Personal Injury Lawyer
As a medical malpractice lawyer I frequently investigate medical errors that occur in the hospital setting. In addition to the medical records, there are a number of other sources of information that can provide proof useful in the course of proving facts necessary to support the elements of a claim for medical negligence. Hospitals are like mega-corporations that are constantly monitoring the activities of employees. The patients’ activities are also recorded, in the medical record. However, just as importantly, the employees’ activities must be looked into.
Like a large corporation, hospitals monitor their employees’ productivity. Hospital employees include nurses, LPNs, respiratory therapists, physical therapists, nutritionists, occupational therapists, radiology technicians, lab technicians and, in some instances, physicians, residents and fellows. Many hospitals use tracking devices to monitor the whereabouts of these employees, especially RNs, during the course of their shift. A medical malpractice lawsuit can be won or lost based on a doctor or nurse claiming to be in one place when he or she was in another.
Audit trails are another source of information. Every time an employee enters information in a patient’s electronic medical record, a log entry is created indicating the identity of the person making the entry and the time and date of the entry. Additional meta data shows what was entered and whether it was subsequently edited. The audit trail can be important to show whether portions of the medical record were altered or deleted.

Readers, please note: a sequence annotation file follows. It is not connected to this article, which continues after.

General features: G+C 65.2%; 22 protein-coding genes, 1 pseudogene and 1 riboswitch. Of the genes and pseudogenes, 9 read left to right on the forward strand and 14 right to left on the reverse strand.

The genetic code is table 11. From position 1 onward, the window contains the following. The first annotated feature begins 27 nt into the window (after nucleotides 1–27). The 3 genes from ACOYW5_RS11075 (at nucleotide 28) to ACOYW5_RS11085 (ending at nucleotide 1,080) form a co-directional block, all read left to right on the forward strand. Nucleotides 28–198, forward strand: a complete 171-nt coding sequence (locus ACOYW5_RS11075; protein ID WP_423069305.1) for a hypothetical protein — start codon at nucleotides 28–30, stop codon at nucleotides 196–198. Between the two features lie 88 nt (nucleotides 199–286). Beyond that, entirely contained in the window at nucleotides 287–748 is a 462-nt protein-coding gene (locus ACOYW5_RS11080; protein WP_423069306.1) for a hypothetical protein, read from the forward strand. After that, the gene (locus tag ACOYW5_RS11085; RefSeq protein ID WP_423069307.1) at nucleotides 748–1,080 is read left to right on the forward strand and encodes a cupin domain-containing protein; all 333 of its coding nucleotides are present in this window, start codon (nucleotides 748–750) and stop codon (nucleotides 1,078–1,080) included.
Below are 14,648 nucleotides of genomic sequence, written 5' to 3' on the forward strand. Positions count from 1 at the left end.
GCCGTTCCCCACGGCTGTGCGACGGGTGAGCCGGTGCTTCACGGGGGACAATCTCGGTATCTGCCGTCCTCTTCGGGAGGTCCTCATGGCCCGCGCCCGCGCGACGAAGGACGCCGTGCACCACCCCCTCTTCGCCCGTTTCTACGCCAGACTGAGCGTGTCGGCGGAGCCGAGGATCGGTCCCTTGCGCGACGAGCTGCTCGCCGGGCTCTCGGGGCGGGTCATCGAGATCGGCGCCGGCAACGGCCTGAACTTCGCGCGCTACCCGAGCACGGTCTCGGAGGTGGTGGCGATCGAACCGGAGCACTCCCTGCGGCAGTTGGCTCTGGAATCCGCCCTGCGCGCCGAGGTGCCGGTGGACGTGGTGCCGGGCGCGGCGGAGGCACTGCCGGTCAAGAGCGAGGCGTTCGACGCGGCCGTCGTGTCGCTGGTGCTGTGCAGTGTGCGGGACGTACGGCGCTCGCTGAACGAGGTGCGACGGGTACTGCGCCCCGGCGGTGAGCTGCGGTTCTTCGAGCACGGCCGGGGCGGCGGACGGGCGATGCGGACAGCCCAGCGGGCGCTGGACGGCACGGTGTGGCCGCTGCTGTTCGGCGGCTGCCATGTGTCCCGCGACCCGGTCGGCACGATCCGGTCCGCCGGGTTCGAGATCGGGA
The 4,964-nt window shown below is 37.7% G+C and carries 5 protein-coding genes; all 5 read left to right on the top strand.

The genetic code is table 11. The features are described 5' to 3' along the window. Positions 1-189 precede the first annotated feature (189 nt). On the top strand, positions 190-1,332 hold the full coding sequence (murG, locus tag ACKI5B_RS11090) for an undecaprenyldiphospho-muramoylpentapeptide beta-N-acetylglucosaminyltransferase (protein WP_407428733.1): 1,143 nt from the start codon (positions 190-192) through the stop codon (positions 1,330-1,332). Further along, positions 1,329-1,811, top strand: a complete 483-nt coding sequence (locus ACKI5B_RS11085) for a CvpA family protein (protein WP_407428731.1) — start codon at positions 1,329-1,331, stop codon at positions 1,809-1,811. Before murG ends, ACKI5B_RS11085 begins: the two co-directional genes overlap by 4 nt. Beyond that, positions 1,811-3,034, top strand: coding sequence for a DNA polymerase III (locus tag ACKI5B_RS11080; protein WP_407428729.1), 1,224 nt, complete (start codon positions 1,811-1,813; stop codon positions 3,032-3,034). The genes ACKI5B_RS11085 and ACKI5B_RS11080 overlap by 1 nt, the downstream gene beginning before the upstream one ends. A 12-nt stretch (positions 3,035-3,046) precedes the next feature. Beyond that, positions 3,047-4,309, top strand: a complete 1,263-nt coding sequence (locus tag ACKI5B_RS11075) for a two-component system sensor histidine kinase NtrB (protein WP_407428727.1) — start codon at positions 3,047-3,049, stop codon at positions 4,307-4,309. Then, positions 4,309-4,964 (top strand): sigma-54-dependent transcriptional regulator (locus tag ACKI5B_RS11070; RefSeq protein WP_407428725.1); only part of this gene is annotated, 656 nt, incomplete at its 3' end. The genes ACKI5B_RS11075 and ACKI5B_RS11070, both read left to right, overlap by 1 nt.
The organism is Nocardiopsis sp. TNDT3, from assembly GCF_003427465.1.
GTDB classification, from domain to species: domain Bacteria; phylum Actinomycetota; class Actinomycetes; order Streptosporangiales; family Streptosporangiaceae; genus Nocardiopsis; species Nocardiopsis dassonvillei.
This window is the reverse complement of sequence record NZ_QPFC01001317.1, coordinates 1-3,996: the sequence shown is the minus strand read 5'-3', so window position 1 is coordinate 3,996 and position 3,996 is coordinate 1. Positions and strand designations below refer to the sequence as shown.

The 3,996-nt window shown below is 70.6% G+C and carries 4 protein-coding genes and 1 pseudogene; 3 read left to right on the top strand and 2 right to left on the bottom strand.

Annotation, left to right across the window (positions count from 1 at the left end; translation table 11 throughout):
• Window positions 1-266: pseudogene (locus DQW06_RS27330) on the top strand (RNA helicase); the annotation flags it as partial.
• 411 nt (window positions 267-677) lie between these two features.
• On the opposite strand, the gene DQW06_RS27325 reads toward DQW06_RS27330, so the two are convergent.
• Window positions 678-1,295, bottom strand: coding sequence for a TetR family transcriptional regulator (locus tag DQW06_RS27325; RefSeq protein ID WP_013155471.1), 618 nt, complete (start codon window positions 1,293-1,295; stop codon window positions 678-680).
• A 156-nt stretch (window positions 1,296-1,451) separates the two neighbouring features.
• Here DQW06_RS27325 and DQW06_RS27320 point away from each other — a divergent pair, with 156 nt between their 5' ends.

Hospitals also monitor equipment locations through software programs. In this way, medical devices like crash carts and ultrasounds can be located when they are moved throughout the hospital.
In addition, hospitals utilize videotape surveillance throughout the hospital facility and on hospital grounds for security purposes. I once prevailed in a case involving an in-hospital suicide when surveillance videotape showed the decedent, who was under suicide watch, walk out of his hospital room while the guard was distracted. The man was later found hanged in a hospital restroom.
Video surveillance might also be used without the patient’s knowledge. For example, an obstetrics nurse once confided in me that her mid-sized Ohio hospital was surreptitiously recording all labor and delivery. The patients were not told about the surveillance, which constitutes a violation of their privacy and dignity. Further, the presence of the videotaped evidence was not noted in the patient’s chart. Therefore, if a negligent delivery resulted in a birth injury, i.e. brain damage to the baby due to delays in treatment and failure to undergo an emergency C-section, the videotaped evidence could be used if it was exculpatory, but would not be made known if it showed negligent acts leading to harm.
A careful medical malpractice lawyer will make use of all available information in the course of his or her investigation into hospital negligence. Some important information may be found outside the medical record.If you have questions about a case contact a medical malpractice lawyer, like the attorneys at Mishkind Kulwicki Law Co., L.P.A., to have your questions answered and see if you have a case.